Nepal exports carpets, woollen goods, readymade garments, handmade papers, handicrafts etc to Belgium, while it imports textile materials, machinery and parts, industrial raw materials, electrical goods, research equipment etc, from the European nation. Nepal exported goods worth Rs 77.35 million to Belgium, while its imports amounted to Rs 1.10 billion in 2019. Sherpa has given importance to improve social trade between Belgium and Nepal and advance increment in common exchange trade, and tourism relations. Nepal and Belgium have their own ancient history with several mediaeval towns and renaissance architecture located in different locations of countries. These architectural scenarios have been an attraction to tourists and visitors. Sherpa sees tourism as a possible area of economic cooperation between the two countries.

Nepal is a popular destination among Belgian tourists, especially for trekking, and cultural and adventure attractions. A significant number of tourists arrive in Nepal from Belgium each year. A total of 7,392 and 6,762 Belgians visited Nepal in 2018 and 2019. The number, however, has fallen following the COVID pandemic. People from Belgium have always been involved in mountaineering and are more interested in mountain adventures.

Rural and urban infrastructure development, training personnel and developing safe trekking systems would help improve the number of Belgians in Nepal, according to Sherpa. Likewise, a realises the need to rebrand Nepal's image to reach a wider European audience. “Many of our cultural heritage and monuments have been destroyed after the earthquake. More attention should be paid on the restoration and conservation of such heritages. Community and trekking trails should also be rebuilt,” Sherpa said, adding: “The Nepali government should also develop new understanding and ideas that will help in the process of adapting to change seen particularly in the field of tourism. This will contribute to growing the number of Belgian tourists in Nepal.” Likewise, the Nepali community in Belgium, numbering around 8,000, is one of the most vibrant and entrepreneurial communities. They have been quite active in promoting Nepali culture, tradition and heritages in the wider Belgium community.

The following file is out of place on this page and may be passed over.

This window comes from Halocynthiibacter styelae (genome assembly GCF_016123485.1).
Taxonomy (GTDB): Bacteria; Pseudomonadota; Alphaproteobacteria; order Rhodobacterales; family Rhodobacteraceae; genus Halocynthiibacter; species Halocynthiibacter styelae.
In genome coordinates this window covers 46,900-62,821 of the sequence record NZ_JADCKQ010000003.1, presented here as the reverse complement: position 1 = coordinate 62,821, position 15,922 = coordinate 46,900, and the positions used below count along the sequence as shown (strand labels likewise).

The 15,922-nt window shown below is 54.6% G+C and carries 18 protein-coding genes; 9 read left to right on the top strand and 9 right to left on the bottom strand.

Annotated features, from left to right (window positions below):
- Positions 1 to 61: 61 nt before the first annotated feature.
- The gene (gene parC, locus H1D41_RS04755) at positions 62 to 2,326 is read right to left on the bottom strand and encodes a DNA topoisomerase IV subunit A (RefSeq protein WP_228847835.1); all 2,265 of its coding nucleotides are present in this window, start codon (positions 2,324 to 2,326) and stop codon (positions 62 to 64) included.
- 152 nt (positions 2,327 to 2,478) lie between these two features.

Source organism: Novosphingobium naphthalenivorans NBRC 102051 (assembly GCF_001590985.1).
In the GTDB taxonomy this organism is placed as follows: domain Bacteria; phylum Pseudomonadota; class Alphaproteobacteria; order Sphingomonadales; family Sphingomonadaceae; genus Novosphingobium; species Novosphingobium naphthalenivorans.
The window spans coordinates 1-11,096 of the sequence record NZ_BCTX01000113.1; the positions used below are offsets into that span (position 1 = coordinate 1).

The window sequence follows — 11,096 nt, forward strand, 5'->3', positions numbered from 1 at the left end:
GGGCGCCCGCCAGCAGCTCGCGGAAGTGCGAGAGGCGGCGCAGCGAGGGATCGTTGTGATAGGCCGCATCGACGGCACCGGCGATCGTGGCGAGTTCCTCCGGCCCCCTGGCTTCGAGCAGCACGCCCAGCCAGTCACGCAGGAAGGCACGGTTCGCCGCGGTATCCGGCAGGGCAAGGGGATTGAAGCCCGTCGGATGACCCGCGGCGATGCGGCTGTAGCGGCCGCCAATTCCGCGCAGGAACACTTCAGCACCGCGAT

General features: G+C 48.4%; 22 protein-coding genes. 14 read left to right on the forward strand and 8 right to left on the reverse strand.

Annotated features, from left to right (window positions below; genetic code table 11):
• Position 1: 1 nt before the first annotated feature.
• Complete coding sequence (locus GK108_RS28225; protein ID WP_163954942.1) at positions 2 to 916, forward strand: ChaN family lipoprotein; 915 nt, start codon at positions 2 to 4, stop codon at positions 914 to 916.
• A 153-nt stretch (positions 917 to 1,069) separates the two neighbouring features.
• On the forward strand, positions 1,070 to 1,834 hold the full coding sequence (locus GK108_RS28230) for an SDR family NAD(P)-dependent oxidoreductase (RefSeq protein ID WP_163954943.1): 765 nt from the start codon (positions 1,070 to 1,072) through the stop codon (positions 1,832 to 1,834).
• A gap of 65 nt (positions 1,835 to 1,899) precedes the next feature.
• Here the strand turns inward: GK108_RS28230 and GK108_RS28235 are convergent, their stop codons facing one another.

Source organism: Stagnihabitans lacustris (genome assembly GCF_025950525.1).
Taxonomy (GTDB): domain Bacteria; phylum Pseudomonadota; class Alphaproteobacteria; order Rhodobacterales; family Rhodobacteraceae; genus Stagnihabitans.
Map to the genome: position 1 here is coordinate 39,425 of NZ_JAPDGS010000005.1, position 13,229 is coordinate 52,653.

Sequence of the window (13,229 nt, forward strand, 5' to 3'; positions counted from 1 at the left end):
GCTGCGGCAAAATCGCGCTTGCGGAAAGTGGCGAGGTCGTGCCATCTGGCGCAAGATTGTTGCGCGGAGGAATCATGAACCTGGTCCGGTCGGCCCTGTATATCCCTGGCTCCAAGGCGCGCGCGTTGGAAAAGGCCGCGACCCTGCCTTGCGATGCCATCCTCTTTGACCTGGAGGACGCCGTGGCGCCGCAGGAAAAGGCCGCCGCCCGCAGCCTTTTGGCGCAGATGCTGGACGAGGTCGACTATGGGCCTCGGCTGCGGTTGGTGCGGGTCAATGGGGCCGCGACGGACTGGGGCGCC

In the meantime, Sherpa suggests that Nepal should focus on exploring new tourist destinations and get involved more closely with the local community. “Apart from mountaineering, visitors do not participate in community events and cultural practices, which I believe is more important in knowing the cultural variation in both countries. I am certain that Nepal has more such destinations and cultural diversity for exploration,” he added.

Likewise, he suggests that there should be more promotional trips and visits between the business communities of both nations. Similarly, he says participation in fairs and promotional events should be done to initiate a profound connection between the businesspeople of the two countries. Sherpa adds that further cooperation and coordination have been emphasised to advance the bilateral relationship between the two countries. Sherpa is an active member of the Honorary Consul Corp Nepal (HCC-N) and also its former dean. He is also on the advisory committee of the HCC-N. According to Sherpa, the HCC-N has acted as a bridge between many other countries and Nepal.